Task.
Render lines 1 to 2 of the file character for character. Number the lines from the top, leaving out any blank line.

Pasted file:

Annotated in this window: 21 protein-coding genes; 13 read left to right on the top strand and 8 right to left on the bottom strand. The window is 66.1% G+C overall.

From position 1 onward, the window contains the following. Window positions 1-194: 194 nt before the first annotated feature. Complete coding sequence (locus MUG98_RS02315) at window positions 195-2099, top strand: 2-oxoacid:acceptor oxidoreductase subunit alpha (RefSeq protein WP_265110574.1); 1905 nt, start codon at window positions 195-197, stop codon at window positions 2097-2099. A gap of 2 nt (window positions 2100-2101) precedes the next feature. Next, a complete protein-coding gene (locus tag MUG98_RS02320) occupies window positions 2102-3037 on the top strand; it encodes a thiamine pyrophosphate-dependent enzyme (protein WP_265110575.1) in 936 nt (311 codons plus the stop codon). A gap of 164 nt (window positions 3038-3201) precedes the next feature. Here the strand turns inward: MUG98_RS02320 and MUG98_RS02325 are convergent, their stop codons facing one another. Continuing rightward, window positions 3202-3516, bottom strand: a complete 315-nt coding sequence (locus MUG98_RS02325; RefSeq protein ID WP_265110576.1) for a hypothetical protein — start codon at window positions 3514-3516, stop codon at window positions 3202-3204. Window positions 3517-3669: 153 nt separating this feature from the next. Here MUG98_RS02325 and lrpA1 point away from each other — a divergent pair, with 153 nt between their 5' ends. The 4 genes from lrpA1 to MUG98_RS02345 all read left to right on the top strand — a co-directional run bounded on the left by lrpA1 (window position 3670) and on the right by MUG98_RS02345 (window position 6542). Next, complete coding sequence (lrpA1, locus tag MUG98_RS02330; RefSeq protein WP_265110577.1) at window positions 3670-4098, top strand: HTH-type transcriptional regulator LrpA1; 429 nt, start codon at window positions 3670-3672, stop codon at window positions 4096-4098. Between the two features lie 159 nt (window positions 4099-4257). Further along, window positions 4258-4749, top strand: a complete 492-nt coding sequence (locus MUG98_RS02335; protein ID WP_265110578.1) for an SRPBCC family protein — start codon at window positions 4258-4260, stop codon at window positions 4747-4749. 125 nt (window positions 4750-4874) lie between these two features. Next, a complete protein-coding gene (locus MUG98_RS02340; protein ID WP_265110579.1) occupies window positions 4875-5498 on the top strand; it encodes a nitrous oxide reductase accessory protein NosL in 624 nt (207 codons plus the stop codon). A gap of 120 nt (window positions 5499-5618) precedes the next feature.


Annotated in this window: 21 protein-coding genes; 13 read left to right on the top strand and 8 right to left on the bottom strand. The window is 66.1% G+C overall.

From position 1 onward, the window contains the following. Window positions 1-194: 194 nt before the first annotated feature. Complete coding sequence (locus MUG98_RS02315) at window positions 195-2099, top strand: 2-oxoacid:acceptor oxidoreductase subunit alpha (RefSeq protein WP_265110574.1); 1905 nt, start codon at window positions 195-197, stop codon at window positions 2097-2099. A gap of 2 nt (window positions 2100-2101) precedes the next feature. Next, a complete protein-coding gene (locus tag MUG98_RS02320) occupies window positions 2102-3037 on the top strand; it encodes a thiamine pyrophosphate-dependent enzyme (protein WP_265110575.1) in 936 nt (311 codons plus the stop codon). A gap of 164 nt (window positions 3038-3201) precedes the next feature. Here the strand turns inward: MUG98_RS02320 and MUG98_RS02325 are convergent, their stop codons facing one another. Continuing rightward, window positions 3202-3516, bottom strand: a complete 315-nt coding sequence (locus MUG98_RS02325; RefSeq protein ID WP_265110576.1) for a hypothetical protein — start codon at window positions 3514-3516, stop codon at window positions 3202-3204. Window positions 3517-3669: 153 nt separating this feature from the next. Here MUG98_RS02325 and lrpA1 point away from each other — a divergent pair, with 153 nt between their 5' ends. The 4 genes from lrpA1 to MUG98_RS02345 all read left to right on the top strand — a co-directional run bounded on the left by lrpA1 (window position 3670) and on the right by MUG98_RS02345 (window position 6542). Next, complete coding sequence (lrpA1, locus tag MUG98_RS02330; RefSeq protein WP_265110577.1) at window positions 3670-4098, top strand: HTH-type transcriptional regulator LrpA1; 429 nt, start codon at window positions 3670-3672, stop codon at window positions 4096-4098. Between the two features lie 159 nt (window positions 4099-4257). Further along, window positions 4258-4749, top strand: a complete 492-nt coding sequence (locus MUG98_RS02335; protein ID WP_265110578.1) for an SRPBCC family protein — start codon at window positions 4258-4260, stop codon at window positions 4747-4749. 125 nt (window positions 4750-4874) lie between these two features. Next, a complete protein-coding gene (locus MUG98_RS02340; protein ID WP_265110579.1) occupies window positions 4875-5498 on the top strand; it encodes a nitrous oxide reductase accessory protein NosL in 624 nt (207 codons plus the stop codon). A gap of 120 nt (window positions 5499-5618) precedes the next feature.